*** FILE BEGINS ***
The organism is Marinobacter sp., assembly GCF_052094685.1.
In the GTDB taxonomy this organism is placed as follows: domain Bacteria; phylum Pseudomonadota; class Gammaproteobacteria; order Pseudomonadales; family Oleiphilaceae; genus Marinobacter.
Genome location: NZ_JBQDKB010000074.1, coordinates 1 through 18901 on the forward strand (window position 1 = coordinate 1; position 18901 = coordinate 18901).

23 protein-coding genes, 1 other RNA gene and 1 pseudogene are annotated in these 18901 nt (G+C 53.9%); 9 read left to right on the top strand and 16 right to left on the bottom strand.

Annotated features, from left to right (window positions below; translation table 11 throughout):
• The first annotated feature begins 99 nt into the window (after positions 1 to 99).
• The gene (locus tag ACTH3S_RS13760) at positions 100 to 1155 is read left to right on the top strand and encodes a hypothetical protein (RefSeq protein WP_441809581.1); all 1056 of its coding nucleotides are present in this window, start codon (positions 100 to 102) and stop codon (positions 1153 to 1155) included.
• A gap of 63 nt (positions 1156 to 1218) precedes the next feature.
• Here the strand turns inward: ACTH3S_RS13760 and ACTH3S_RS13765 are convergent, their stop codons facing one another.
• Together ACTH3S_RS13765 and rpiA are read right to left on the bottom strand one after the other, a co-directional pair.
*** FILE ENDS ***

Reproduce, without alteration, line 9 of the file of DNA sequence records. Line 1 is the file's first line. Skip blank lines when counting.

• Here the strand turns inward: ACTH3S_RS13760 and ACTH3S_RS13765 are convergent, their stop codons facing one another.